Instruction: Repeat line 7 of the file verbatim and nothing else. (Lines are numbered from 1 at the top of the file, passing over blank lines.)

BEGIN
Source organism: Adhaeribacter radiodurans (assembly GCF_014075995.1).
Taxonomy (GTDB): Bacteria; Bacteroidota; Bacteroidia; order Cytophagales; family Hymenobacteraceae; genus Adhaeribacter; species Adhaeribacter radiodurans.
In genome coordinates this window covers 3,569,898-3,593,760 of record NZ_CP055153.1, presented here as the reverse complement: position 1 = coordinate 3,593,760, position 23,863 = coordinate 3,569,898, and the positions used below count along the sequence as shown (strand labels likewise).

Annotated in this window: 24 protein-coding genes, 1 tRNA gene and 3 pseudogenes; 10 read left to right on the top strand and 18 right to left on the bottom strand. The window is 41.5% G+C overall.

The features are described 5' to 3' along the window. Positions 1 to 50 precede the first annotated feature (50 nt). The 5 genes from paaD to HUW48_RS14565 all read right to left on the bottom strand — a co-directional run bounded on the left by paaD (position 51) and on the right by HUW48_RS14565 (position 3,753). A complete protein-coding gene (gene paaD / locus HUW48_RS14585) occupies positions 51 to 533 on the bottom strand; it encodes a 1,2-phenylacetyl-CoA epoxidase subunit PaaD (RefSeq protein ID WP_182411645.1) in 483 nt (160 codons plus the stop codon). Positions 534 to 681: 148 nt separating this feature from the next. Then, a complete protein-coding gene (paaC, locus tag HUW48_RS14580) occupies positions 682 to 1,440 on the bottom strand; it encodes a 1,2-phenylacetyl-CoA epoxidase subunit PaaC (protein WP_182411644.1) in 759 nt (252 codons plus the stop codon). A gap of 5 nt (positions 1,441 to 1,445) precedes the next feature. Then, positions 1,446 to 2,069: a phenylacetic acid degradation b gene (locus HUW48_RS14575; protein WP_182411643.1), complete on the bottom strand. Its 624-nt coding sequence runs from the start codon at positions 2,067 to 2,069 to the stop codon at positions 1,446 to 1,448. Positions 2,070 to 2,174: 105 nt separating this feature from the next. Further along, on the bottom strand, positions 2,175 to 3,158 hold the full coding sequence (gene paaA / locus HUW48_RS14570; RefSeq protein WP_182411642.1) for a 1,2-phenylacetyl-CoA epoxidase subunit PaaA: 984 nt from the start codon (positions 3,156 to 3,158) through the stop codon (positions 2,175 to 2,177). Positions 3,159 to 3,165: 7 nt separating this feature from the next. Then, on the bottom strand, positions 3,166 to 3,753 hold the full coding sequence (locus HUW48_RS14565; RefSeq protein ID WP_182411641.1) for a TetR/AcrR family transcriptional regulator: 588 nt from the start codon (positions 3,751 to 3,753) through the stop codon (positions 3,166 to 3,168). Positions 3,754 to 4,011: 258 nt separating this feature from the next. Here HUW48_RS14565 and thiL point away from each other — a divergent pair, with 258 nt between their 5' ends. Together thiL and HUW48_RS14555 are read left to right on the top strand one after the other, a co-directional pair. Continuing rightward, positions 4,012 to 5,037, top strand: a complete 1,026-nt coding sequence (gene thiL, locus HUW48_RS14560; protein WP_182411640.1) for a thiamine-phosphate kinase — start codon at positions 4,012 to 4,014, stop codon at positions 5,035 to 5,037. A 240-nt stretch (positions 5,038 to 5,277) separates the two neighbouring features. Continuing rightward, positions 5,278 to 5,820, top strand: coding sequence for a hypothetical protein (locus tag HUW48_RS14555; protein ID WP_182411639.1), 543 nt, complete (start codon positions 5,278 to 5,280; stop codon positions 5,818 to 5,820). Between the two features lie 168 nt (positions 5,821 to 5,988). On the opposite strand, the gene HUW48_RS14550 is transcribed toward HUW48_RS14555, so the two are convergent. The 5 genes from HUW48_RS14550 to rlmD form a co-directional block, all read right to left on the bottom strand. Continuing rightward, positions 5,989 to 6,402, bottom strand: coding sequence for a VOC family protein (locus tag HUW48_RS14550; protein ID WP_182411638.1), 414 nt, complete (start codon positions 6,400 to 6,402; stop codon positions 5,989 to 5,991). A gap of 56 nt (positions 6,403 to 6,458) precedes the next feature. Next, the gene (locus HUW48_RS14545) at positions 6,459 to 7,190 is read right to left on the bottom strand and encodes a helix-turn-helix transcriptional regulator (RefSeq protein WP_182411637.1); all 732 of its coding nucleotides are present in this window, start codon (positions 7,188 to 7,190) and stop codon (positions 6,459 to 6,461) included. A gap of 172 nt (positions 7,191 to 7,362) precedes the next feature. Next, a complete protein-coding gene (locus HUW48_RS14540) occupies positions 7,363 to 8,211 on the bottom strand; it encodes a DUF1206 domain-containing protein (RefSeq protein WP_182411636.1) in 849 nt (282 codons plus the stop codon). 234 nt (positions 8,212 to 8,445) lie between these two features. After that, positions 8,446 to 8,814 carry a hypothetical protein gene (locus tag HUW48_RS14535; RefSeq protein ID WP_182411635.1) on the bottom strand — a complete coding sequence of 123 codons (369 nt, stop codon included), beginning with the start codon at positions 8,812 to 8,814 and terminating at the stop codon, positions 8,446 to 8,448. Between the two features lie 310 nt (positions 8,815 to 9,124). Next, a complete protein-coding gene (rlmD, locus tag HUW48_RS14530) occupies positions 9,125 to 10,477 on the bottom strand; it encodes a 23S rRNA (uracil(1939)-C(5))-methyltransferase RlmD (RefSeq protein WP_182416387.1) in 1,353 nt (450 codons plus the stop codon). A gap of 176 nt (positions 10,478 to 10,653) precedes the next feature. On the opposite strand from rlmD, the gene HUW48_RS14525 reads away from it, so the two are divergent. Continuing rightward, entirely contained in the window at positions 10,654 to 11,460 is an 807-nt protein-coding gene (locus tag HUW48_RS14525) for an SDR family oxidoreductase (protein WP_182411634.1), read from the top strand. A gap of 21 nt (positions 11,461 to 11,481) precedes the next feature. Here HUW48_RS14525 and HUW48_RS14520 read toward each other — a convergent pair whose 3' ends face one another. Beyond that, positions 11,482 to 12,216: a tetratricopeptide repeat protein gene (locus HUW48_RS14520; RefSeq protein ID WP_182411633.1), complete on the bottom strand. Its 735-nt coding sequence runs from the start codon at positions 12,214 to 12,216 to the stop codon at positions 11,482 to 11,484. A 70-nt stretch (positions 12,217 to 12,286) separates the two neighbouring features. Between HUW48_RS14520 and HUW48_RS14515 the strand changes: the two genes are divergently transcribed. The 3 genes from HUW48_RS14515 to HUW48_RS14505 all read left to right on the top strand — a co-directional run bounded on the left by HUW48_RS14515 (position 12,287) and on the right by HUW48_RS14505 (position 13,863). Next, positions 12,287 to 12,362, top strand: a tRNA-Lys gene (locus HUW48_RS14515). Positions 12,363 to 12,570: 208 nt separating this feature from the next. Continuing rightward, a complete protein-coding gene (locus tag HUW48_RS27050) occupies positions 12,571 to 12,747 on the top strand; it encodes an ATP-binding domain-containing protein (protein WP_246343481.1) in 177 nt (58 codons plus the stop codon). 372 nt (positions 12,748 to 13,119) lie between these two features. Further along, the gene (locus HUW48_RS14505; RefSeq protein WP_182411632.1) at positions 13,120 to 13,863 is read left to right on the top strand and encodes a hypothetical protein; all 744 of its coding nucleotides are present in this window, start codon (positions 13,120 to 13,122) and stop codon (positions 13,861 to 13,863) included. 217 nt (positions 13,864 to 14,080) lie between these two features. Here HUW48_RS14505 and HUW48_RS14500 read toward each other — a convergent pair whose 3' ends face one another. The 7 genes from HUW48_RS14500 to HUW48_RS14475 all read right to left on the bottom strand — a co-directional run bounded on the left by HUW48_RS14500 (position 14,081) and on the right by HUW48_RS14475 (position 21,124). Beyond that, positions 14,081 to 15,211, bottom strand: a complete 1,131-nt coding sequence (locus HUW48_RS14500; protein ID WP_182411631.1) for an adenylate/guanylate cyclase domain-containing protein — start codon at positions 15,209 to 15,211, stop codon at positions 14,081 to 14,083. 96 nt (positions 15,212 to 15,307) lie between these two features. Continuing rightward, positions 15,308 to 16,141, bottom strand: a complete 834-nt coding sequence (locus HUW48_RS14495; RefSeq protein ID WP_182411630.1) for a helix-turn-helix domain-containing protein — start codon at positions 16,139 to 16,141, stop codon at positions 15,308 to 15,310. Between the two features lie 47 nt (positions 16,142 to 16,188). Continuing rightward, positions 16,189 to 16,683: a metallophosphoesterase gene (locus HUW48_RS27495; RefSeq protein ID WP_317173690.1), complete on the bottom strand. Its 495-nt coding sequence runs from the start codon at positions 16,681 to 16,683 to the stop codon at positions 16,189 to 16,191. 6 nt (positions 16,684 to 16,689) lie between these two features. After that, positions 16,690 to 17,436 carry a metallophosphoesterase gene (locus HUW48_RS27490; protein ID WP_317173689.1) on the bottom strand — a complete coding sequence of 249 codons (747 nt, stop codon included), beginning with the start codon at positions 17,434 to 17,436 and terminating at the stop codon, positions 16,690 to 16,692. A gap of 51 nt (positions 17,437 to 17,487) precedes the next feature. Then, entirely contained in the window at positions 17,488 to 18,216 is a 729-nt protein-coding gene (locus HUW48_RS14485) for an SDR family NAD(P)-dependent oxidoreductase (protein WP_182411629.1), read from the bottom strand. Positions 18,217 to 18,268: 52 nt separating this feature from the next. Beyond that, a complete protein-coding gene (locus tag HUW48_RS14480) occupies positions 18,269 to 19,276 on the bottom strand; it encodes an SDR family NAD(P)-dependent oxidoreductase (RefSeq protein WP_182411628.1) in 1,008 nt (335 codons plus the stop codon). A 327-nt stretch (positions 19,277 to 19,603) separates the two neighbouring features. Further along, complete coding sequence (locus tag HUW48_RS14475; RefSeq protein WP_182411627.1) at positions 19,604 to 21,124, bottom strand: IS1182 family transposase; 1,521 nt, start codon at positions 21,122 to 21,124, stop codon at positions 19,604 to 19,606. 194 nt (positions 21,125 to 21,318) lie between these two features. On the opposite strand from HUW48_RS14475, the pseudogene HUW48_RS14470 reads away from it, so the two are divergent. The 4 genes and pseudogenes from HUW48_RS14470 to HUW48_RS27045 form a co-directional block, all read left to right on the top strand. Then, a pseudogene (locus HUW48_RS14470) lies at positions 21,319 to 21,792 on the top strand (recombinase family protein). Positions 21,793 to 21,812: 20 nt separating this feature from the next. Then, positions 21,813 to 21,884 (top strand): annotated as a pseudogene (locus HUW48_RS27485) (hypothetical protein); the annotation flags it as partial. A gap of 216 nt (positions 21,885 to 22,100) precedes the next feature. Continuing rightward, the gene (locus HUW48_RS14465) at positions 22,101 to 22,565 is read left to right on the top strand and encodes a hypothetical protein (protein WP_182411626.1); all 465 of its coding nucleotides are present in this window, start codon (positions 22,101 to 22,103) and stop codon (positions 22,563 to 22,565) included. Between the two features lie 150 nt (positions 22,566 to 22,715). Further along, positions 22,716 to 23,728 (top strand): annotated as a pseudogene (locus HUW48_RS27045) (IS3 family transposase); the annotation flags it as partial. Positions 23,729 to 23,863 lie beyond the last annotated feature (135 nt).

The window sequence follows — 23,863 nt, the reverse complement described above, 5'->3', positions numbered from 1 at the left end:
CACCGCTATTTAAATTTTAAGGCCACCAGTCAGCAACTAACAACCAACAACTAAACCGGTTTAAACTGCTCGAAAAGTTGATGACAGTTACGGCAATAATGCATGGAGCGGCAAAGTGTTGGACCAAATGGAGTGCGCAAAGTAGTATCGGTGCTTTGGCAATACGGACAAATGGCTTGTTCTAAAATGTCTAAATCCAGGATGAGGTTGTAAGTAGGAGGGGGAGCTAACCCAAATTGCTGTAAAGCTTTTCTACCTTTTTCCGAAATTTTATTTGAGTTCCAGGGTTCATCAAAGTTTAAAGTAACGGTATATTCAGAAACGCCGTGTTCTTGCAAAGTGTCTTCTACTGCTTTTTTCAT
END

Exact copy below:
CACCGCTATTTAAATTTTAAGGCCACCAGTCAGCAACTAACAACCAACAACTAAACCGGTTTAAACTGCTCGAAAAGTTGATGACAGTTACGGCAATAATGCATGGAGCGGCAAAGTGTTGGACCAAATGGAGTGCGCAAAGTAGTATCGGTGCTTTGGCAATACGGACAAATGGCTTGTTCTAAAATGTCTAAATCCAGGATGAGGTTGTAAGTAGGAGGGGGAGCTAACCCAAATTGCTGTAAAGCTTTTCTACCTTTTTCCGAAATTTTATTTGAGTTCCAGGGTTCATCAAAGTTTAAAGTAACGGTATATTCAGAAACGCCGTGTTCTTGCAAAGTGTCTTCTACTGCTTTTTTCAT